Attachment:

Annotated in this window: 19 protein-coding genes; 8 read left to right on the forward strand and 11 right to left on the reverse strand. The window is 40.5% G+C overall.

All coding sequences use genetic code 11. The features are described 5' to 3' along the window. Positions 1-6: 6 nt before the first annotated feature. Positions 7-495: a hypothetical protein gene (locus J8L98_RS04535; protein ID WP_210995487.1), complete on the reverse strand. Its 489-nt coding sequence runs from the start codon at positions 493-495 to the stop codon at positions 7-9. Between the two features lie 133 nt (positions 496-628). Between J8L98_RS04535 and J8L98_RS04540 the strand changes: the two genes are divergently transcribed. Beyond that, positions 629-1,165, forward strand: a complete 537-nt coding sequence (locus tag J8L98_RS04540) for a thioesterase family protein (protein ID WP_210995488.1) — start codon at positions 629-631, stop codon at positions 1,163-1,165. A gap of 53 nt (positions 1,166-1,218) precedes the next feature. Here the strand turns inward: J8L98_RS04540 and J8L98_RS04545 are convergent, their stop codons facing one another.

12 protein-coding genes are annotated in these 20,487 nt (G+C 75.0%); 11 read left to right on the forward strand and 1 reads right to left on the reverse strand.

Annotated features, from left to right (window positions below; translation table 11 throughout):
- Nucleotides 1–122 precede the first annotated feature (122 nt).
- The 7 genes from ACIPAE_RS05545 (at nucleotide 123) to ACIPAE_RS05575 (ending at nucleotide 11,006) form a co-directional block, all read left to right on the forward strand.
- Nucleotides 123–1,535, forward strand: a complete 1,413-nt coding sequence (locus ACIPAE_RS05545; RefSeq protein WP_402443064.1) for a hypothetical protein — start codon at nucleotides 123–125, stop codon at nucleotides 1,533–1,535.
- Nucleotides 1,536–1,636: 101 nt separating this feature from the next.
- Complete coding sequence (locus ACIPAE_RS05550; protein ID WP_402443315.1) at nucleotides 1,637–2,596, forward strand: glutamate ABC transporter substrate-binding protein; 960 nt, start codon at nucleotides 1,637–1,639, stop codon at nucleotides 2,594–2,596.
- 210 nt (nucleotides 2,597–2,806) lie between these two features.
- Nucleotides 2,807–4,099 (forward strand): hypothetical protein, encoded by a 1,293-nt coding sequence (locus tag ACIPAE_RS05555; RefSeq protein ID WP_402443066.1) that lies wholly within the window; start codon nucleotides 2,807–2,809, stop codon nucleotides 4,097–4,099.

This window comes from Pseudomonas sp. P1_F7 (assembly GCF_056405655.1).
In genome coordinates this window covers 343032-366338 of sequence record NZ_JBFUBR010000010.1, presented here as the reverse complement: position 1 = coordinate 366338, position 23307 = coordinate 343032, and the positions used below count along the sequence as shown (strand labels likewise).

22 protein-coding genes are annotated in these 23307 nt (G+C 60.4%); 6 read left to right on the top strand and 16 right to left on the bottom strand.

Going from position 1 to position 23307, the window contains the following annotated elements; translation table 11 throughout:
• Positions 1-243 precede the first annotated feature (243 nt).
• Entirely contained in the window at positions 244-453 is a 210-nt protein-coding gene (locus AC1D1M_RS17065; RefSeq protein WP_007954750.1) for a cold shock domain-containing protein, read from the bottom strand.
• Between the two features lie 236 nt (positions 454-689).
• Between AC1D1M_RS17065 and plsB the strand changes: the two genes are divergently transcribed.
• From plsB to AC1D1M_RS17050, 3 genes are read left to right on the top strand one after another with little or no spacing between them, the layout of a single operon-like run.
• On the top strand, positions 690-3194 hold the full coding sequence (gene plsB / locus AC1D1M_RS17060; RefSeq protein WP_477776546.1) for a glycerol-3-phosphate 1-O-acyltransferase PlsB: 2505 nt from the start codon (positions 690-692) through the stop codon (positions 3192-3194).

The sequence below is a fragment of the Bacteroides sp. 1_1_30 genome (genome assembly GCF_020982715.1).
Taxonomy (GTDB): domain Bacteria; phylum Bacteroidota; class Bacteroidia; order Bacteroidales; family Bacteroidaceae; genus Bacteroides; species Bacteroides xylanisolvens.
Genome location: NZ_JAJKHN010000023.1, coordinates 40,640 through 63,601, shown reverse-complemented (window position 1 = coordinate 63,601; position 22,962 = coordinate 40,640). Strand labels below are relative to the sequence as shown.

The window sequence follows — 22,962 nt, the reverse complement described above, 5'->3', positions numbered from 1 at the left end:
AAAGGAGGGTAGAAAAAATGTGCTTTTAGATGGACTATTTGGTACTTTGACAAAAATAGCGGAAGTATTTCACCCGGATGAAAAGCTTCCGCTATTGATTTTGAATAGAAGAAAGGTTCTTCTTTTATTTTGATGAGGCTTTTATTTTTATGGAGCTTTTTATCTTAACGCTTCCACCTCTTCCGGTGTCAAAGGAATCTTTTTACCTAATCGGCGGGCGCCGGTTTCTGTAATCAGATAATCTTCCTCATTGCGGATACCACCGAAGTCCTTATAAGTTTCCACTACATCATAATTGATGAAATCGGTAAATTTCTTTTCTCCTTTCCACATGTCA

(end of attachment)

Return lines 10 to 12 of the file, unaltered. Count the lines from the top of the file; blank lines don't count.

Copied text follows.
- 210 nt (nucleotides 2,597–2,806) lie between these two features.
- Nucleotides 2,807–4,099 (forward strand): hypothetical protein, encoded by a 1,293-nt coding sequence (locus tag ACIPAE_RS05555; RefSeq protein ID WP_402443066.1) that lies wholly within the window; start codon nucleotides 2,807–2,809, stop codon nucleotides 4,097–4,099.

This window comes from Pseudomonas sp. P1_F7 (assembly GCF_056405655.1).